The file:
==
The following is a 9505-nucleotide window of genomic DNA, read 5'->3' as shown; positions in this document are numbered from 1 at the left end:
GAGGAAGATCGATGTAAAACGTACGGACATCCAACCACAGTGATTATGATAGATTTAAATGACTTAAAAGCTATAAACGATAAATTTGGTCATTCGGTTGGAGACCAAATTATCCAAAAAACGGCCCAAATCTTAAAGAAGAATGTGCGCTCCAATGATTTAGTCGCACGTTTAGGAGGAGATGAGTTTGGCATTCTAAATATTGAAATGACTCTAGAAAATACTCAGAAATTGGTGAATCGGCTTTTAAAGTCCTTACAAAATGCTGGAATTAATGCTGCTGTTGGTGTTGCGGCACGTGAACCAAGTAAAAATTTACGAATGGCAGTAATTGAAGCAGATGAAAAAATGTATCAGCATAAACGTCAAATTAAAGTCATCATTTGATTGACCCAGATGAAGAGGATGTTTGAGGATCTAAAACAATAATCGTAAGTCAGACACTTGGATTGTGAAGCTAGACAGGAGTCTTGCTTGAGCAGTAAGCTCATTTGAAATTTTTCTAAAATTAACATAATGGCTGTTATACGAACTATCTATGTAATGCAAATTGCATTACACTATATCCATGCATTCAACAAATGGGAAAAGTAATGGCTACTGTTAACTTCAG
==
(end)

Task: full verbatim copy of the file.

The following is a 9505-nucleotide window of genomic DNA, read 5'->3' as shown; positions in this document are numbered from 1 at the left end:
GAGGAAGATCGATGTAAAACGTACGGACATCCAACCACAGTGATTATGATAGATTTAAATGACTTAAAAGCTATAAACGATAAATTTGGTCATTCGGTTGGAGACCAAATTATCCAAAAAACGGCCCAAATCTTAAAGAAGAATGTGCGCTCCAATGATTTAGTCGCACGTTTAGGAGGAGATGAGTTTGGCATTCTAAATATTGAAATGACTCTAGAAAATACTCAGAAATTGGTGAATCGGCTTTTAAAGTCCTTACAAAATGCTGGAATTAATGCTGCTGTTGGTGTTGCGGCACGTGAACCAAGTAAAAATTTACGAATGGCAGTAATTGAAGCAGATGAAAAAATGTATCAGCATAAACGTCAAATTAAAGTCATCATTTGATTGACCCAGATGAAGAGGATGTTTGAGGATCTAAAACAATAATCGTAAGTCAGACACTTGGATTGTGAAGCTAGACAGGAGTCTTGCTTGAGCAGTAAGCTCATTTGAAATTTTTCTAAAATTAACATAATGGCTGTTATACGAACTATCTATGTAATGCAAATTGCATTACACTATATCCATGCATTCAACAAATGGGAAAAGTAATGGCTACTGTTAACTTCAG